Global Policy Forum

Is Structurelessness Democratic?


Two Normative Frameworks for Debates at the World Social Forum

By Tuomas Ylä-Anttila

Network Institute for Global Democratization
November 2005

In his recent lecture on November 15th at the University of Helsinki, Dr. Teivo Teivainen, of NIGD, made a point about power relations within the World Social Forum. Teivainen remarked that power relations can never be completely erased from processes of human interaction. What is more, claiming that such a state would have been achieved, can actually lead to the cementation of the existing power relations. If we refuse to speak of power relations, we can never question them. Teivainen reminded that the problem is familiar, for example, from the feminist movements of the 1960's and 70's, where it became known as the "tyranny of structurelessness" (Jo Freeman). In the context of the WSF, the problem is shown, in particular, in the functioning of the Forum's decision-making body, the International Council. As there is not much in terms of formal structures and rules for decision-making, some decisions, including those regarding making the council itself more open to new actors, have proven to be difficult to make.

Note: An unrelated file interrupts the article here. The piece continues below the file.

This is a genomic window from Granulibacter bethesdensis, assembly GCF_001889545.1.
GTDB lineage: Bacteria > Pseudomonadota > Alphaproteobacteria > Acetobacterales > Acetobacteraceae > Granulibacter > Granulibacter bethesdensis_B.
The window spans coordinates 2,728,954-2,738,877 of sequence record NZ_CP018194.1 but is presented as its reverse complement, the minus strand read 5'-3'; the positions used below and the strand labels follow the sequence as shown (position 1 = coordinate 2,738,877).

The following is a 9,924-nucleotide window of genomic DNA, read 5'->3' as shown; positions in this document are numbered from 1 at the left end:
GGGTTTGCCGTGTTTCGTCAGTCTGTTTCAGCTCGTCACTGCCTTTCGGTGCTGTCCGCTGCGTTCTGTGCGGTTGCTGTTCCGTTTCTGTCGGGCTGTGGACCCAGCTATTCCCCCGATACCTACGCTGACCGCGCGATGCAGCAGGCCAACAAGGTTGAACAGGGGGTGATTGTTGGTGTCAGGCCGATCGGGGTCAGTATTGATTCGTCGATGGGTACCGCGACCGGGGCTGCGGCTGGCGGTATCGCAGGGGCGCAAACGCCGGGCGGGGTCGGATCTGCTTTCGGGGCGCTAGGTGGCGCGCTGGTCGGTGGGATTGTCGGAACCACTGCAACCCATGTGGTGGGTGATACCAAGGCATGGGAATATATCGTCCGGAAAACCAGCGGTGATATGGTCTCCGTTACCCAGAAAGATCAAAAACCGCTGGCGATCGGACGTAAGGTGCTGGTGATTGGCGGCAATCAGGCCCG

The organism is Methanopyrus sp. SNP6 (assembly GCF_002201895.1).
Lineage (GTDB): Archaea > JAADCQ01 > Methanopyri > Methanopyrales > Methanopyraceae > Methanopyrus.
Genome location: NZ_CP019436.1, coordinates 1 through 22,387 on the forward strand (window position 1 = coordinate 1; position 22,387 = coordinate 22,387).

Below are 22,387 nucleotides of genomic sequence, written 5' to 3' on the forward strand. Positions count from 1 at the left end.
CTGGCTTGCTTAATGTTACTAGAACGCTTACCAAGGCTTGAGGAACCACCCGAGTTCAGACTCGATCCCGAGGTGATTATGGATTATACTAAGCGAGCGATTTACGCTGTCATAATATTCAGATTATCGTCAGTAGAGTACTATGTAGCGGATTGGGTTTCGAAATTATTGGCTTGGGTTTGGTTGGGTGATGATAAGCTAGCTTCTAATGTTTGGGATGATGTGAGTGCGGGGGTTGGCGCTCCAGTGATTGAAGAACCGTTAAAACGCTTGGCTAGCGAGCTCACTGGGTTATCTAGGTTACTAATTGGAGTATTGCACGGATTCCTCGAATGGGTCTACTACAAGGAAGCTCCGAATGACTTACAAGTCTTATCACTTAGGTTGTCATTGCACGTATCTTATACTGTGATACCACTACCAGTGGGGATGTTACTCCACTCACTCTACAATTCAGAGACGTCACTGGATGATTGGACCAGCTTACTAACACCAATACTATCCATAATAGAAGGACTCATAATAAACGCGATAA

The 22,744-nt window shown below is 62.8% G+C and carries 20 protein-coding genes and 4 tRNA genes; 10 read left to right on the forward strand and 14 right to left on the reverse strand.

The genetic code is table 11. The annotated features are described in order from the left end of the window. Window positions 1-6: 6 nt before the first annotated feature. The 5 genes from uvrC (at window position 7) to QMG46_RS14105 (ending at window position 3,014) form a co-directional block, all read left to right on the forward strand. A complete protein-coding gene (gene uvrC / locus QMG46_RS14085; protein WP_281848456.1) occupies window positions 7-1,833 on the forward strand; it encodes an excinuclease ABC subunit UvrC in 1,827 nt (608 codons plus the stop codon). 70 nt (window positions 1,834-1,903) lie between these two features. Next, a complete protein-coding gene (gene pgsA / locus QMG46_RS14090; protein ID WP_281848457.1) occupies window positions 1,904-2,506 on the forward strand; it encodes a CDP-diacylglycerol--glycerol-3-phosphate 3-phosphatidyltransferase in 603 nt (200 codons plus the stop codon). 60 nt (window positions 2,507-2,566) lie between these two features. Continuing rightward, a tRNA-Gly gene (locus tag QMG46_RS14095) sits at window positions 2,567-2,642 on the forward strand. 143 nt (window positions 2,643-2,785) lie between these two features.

In what follows, I would like to further elaborate on the power relations within the WSF. My argument is that recognizing the existence of power relations and the need to come up with decisions, implies that the WSF needs two different normative frameworks for its debates: one for the Forum itself, and another one for the International Council.

The methodology of the WSF has been characterized as an open space; according to its Charter of Principles, the Forum is to be an inclusive, non-hierarchical space of open-ended discussions, that do not aim at joint statements arrived at by neither the consensus of all participants, nor voting procedures. It has to be noted, however, that even in their plurality, the views expressed at the WSF cannot be said to represent something like The Global Civil Society as a whole. From the beginning, the WSF has defined itself through what it is opposed to: "The WSF is an open meeting place for…groups and movements that are opposed to neoliberalism and to the domination of the world by capital and any form of imperialism" (Charter of Principles). Needless to say, not all organizations which could be counted in the category of global civil society would sign this charter. The WSF does not only oppose neoliberalism, it aims at creating alternatives to it. Nevertheless, it is not the forum of global civil society – it might be the most important one to date, but not the only one.